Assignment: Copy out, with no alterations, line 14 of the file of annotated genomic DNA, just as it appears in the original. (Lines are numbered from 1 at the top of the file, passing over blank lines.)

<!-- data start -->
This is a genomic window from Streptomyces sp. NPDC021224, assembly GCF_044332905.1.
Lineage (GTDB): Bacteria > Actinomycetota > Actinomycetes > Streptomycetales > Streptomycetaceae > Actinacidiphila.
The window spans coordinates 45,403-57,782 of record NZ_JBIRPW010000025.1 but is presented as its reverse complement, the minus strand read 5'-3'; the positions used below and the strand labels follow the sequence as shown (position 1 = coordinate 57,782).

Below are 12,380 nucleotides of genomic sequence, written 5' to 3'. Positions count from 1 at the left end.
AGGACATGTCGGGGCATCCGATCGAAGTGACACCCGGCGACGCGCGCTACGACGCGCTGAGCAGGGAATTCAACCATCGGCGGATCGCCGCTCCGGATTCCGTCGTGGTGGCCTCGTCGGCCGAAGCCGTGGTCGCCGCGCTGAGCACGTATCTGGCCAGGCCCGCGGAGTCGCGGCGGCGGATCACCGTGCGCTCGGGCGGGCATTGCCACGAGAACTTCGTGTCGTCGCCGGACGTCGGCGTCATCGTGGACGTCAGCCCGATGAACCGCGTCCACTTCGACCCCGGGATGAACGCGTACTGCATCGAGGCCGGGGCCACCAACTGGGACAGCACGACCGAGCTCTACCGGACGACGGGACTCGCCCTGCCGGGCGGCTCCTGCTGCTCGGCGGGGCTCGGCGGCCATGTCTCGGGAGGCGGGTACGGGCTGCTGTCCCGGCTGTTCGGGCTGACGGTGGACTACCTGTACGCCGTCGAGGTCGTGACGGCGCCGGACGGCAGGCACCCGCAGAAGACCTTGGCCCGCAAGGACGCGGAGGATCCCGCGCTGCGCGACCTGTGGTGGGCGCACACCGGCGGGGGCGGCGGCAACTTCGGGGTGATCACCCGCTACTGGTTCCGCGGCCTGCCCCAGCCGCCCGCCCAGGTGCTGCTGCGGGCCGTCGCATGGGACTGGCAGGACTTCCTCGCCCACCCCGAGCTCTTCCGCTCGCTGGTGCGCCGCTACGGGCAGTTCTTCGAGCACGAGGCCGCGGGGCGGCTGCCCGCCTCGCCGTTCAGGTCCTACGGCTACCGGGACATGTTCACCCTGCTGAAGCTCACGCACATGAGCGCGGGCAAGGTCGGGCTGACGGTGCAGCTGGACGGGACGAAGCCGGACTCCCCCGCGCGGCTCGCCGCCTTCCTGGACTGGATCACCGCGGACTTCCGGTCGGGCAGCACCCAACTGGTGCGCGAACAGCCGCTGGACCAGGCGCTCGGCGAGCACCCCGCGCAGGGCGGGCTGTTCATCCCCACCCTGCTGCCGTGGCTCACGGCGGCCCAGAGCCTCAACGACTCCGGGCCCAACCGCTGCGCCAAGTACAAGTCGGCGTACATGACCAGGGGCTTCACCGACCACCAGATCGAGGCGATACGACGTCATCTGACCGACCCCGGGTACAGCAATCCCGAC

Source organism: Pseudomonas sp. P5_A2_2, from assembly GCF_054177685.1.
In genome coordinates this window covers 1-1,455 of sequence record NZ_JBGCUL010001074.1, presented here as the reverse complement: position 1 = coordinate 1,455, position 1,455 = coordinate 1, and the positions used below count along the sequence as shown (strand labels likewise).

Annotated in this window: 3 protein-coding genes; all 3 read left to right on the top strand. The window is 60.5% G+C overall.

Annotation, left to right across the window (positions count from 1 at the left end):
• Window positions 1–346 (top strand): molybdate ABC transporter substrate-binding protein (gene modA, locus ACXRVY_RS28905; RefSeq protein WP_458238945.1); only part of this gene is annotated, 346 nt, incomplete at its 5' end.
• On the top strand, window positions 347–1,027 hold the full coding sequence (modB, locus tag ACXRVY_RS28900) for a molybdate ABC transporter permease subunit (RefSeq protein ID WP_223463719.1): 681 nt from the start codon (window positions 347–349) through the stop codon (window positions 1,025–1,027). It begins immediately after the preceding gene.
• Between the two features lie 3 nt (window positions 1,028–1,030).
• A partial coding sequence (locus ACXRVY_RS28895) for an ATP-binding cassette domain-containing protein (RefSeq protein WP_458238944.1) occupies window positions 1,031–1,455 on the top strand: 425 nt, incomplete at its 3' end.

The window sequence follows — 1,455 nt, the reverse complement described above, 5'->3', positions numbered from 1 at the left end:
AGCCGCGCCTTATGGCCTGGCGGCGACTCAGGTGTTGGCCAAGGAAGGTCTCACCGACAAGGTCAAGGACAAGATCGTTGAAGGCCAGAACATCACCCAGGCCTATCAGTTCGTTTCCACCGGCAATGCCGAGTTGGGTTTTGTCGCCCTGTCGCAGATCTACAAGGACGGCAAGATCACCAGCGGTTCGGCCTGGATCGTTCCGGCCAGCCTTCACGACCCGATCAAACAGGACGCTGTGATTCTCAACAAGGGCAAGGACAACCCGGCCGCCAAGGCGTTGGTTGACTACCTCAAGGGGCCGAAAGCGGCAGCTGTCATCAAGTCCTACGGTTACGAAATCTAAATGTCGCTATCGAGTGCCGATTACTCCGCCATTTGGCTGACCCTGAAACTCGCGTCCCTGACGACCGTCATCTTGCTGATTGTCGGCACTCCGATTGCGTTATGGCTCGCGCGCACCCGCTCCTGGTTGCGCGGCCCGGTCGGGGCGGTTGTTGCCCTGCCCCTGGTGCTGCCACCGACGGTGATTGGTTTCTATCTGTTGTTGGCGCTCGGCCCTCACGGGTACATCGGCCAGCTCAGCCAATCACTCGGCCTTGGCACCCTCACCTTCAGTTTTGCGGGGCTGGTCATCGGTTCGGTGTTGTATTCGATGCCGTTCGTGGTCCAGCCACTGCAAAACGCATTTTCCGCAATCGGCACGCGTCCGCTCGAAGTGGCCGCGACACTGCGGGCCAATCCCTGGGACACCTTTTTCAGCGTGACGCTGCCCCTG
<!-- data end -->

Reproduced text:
The window sequence follows — 1,455 nt, the reverse complement described above, 5'->3', positions numbered from 1 at the left end: